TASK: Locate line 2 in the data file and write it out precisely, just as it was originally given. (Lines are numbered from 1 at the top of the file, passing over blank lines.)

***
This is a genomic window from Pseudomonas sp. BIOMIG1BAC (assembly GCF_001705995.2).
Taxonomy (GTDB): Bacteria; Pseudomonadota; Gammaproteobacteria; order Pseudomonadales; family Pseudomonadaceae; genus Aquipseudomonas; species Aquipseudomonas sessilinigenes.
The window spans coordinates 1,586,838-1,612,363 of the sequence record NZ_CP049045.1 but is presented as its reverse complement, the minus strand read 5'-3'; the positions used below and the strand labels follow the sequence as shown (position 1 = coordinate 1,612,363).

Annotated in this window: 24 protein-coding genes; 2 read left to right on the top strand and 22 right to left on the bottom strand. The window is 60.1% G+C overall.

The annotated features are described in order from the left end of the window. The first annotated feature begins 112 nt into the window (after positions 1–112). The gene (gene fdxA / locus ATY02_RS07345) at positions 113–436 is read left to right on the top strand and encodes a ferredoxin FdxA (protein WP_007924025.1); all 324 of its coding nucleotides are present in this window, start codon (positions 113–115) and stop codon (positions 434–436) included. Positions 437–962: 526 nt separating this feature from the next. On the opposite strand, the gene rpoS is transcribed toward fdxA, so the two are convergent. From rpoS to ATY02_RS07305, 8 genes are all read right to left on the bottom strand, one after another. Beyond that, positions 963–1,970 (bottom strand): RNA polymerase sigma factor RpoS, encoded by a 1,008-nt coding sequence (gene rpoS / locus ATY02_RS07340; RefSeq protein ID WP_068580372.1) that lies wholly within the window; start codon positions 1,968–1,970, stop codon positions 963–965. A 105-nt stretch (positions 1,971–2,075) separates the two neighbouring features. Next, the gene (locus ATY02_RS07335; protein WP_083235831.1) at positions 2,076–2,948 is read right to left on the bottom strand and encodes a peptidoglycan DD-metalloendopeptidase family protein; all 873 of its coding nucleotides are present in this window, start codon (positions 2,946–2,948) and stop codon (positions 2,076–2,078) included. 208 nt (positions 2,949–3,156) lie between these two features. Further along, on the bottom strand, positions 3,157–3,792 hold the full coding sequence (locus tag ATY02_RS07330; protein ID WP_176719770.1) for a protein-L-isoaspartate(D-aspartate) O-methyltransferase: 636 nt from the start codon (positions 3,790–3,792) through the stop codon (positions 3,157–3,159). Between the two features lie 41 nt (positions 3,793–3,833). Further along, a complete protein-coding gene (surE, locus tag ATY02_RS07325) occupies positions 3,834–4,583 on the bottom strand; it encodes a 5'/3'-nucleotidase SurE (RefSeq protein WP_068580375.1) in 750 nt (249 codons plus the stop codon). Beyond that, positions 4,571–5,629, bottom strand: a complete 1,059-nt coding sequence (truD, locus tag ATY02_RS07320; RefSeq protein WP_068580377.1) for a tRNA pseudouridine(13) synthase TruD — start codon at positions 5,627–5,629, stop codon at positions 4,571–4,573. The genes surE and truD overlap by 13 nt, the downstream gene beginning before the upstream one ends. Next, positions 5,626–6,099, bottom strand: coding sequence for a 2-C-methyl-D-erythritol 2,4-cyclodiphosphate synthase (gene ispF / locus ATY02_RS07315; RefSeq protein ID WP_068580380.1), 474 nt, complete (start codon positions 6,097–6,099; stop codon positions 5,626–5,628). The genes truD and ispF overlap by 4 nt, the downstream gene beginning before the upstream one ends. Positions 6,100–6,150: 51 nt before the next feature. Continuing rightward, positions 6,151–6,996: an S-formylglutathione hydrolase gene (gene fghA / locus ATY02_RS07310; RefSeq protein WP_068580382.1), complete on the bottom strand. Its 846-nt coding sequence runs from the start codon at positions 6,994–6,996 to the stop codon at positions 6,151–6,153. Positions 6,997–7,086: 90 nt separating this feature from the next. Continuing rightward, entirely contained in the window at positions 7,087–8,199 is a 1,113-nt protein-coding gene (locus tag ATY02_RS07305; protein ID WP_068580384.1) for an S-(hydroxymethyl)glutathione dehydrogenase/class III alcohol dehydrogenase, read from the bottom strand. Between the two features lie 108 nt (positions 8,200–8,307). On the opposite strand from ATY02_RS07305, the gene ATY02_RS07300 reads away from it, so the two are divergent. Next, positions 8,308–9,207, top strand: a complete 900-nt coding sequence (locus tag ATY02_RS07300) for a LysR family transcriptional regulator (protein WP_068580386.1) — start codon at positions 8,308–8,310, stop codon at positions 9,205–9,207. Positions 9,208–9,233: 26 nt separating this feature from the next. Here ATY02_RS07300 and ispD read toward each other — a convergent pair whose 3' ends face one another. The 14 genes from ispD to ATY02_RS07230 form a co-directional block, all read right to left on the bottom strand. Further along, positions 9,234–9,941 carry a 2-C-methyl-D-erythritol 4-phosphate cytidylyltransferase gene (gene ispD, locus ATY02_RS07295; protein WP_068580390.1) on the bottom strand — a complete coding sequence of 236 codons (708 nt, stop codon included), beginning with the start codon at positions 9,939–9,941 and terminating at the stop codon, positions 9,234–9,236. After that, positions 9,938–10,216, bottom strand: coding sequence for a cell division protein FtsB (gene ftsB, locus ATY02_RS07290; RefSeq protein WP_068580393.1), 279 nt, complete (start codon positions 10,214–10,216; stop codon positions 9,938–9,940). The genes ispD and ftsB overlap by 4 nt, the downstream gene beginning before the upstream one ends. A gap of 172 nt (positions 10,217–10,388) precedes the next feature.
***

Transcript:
Taxonomy (GTDB): Bacteria; Pseudomonadota; Gammaproteobacteria; order Pseudomonadales; family Pseudomonadaceae; genus Aquipseudomonas; species Aquipseudomonas sessilinigenes.